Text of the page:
Barriers to Participation: The Informal Sector in Emerging Democracies

The recent trend towards democracy and market-based systems has improved the lives of millions across the globe. Many countries have increased political participation, achieved macroeconomic stabilization and restored growth. Despite these achievements, millions of people in emerging democracies remain excluded from the political and economic system and still live in poverty. A glaring symptom of this exclusion is the growing number of entrepreneurs who are engaged in low-income, low-growth business activities outside the formal economy. These citizens feel that democracy and marketbased economy have not brought them the expected benefits.1 As a result, an increasing number of citizens in emerging democracies and economies are disappointed and disillusioned.

In order to consolidate democratic and market-oriented transitions, it is imperative to understand why this is happening and then to devise viable solutions. The underlying reason why many citizens in emerging democratic, market systems do not participate in the political system or the formal economy is that the institutional structures or the “rules of the game” prevent them from doing so. In other words, there are barriers to participation in the formal political and economic systems.

These barriers exist in spite of democratic elections for public offices. Holding free and fair elections regularly is the essential first step towards a participatory political system. The next step, removing obstacles to routine, daily public participation in national and local decision-making— is receiving increased attention worldwide, and is essential to improving the practice of democratic governance. One series of policy recommendations for opening the governance process to democratic participation comes from the Sana’a Declaration adopted by over 30 emerging democracies.2 Until the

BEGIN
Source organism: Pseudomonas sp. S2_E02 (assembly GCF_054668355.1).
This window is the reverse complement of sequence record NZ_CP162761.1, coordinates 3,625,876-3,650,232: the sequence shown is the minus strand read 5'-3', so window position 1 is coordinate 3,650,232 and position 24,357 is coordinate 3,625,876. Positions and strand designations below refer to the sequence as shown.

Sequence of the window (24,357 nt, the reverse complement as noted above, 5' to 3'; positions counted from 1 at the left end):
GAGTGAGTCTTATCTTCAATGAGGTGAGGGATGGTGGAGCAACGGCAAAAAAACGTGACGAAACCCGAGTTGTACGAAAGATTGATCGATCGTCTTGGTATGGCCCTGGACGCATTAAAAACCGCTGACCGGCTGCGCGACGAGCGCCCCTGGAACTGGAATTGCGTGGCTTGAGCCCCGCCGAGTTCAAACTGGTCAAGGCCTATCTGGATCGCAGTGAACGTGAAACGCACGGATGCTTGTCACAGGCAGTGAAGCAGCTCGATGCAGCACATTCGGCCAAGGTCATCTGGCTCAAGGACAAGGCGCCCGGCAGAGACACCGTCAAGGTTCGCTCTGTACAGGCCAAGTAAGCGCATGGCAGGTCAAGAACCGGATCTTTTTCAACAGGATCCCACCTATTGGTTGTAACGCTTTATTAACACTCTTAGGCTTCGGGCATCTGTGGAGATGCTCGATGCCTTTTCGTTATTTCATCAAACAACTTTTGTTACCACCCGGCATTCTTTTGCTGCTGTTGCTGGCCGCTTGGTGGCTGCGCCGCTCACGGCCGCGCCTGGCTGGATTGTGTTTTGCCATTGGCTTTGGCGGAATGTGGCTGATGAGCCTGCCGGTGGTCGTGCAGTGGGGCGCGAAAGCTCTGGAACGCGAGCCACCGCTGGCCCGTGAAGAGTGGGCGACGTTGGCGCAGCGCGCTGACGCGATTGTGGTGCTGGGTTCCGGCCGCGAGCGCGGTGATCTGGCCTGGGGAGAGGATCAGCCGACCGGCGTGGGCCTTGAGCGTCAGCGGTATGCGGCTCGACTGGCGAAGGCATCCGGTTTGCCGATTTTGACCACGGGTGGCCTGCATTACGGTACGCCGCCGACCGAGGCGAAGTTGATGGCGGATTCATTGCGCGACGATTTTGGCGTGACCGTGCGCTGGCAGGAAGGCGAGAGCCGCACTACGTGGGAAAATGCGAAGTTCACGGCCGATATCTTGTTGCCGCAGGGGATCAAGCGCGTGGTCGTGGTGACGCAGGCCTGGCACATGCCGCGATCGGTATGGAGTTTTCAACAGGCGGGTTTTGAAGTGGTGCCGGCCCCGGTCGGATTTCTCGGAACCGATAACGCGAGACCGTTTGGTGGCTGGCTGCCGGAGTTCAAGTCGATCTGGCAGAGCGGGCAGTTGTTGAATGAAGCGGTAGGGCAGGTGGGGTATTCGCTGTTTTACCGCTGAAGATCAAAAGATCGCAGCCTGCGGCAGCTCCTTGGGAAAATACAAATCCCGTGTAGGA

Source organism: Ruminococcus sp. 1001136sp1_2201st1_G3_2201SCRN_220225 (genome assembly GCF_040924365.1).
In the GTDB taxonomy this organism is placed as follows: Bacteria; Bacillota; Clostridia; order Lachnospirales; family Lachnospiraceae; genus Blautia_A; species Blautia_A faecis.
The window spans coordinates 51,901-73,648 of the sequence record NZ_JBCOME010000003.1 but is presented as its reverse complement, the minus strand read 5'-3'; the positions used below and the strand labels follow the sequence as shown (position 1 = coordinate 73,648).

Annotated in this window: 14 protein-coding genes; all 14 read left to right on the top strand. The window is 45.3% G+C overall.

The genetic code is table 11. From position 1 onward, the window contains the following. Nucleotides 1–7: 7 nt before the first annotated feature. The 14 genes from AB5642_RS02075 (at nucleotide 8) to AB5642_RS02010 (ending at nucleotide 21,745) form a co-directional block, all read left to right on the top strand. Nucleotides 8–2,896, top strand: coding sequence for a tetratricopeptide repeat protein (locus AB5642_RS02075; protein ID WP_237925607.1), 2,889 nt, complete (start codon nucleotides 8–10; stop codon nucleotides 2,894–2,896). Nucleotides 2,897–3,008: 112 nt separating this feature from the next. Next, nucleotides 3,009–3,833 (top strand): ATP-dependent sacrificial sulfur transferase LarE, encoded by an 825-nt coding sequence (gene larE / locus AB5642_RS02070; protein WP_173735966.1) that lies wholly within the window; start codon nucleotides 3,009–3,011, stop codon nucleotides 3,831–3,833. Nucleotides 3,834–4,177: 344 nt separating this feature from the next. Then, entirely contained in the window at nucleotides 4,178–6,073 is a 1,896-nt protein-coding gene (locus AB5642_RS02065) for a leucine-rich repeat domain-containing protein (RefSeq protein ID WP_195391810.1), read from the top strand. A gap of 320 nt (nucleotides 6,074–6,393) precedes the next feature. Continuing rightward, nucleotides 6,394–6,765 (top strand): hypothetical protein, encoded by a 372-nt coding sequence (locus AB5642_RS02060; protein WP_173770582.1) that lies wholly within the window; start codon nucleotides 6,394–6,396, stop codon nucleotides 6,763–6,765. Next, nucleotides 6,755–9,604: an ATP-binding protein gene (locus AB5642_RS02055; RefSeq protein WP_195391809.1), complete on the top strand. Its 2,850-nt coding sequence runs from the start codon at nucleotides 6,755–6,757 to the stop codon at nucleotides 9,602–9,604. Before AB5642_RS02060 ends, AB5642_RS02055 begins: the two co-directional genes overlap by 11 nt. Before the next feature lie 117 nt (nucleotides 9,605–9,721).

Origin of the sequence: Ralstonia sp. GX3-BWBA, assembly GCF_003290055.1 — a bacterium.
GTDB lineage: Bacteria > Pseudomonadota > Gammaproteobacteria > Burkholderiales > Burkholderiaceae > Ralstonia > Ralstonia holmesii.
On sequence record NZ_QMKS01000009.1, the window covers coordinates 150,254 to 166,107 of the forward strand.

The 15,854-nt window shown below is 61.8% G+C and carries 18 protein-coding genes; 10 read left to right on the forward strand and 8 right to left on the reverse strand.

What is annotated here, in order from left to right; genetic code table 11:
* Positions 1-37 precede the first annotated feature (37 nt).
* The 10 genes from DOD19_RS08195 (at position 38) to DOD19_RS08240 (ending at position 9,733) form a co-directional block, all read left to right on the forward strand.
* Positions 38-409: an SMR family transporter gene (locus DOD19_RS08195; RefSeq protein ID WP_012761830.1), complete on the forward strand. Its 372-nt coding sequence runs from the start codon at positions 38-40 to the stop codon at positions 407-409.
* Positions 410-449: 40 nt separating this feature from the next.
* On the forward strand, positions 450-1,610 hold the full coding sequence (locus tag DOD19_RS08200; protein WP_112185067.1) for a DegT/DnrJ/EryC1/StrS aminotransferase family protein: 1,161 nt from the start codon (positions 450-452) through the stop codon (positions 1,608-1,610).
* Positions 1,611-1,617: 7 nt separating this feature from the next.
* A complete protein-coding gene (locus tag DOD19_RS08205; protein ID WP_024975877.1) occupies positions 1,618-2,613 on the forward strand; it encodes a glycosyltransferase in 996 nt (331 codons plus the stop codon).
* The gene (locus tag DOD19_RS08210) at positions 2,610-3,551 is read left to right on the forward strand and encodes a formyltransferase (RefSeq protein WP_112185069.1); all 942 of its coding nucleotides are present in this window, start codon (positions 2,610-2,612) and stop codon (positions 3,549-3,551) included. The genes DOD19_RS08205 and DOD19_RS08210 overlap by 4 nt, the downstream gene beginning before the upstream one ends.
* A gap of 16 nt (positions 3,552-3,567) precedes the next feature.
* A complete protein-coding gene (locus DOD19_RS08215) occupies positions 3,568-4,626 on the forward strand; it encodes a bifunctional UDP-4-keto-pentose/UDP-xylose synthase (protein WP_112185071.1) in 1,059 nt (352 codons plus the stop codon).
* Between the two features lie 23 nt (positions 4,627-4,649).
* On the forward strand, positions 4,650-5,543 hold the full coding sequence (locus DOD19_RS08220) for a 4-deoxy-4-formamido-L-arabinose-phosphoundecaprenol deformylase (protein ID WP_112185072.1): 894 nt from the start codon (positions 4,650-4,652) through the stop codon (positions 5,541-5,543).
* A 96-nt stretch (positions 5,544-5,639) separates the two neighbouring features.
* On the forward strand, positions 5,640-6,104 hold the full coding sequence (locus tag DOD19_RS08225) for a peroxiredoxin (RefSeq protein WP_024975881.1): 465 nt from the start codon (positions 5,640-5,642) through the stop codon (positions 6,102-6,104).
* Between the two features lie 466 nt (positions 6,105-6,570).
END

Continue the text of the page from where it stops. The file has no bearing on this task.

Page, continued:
barriers are removed, democratic governance and economic growth will continue to be hindered.

This paper focuses on one type of barrier to political and economic participation: the cost of doing business in the formal economy and will discuss how these barriers jeopardize the consolidation of democratic and economic transitions. Examples of the costs of conducting business in the formal sector include:

  • obtaining a business license
  • acquiring land titles or leases
  • hiring employees
  • knowing and complying with applicable government laws and regulations
  • obtaining information about the price, quality and quantity of particular goods and services, about sources of goods and services, and about potential customers
  • obtaining a loan
  • buying supplies
  • hooking up and maintaining electricity and telephone services
  • paying taxes
  • enforcing contracts, and so forth.

These costs are often referred to as transaction costs.

Key determinants of transaction costs in a particular country are the institutions, i.e., the rules and regulations that affect economic activities. Well-designed institutions provide entrepreneurs with a predictable framework and necessary business information at a cost that encourages them to comply with and pay for these institutions. Poorly designed institutions require entrepreneurs to comply with burdensome rules and regulations and deal with inefficient, corrupt government agencies, and offer few benefits in return. Such institutions increase transaction costs, lower entrepreneurs’ incentives to
comply, and hinder political and economic participation.

One of the most important institutions contributing to the success of capitalism is the formal property rights system. This system provides the legal mechanisms through which assets can be converted into capital and used to create additional value, increase productivity and growth (see De Soto 2000). While virtually every country has a formal property rights system and acknowledges its importance, in developing countries the general public does not benefit from such institutions for two reasons. The first is that formal law has often been crafted by (and for) an upper-class minority and thereby does not reflect the concerns and norms of the general public. The second reason is that the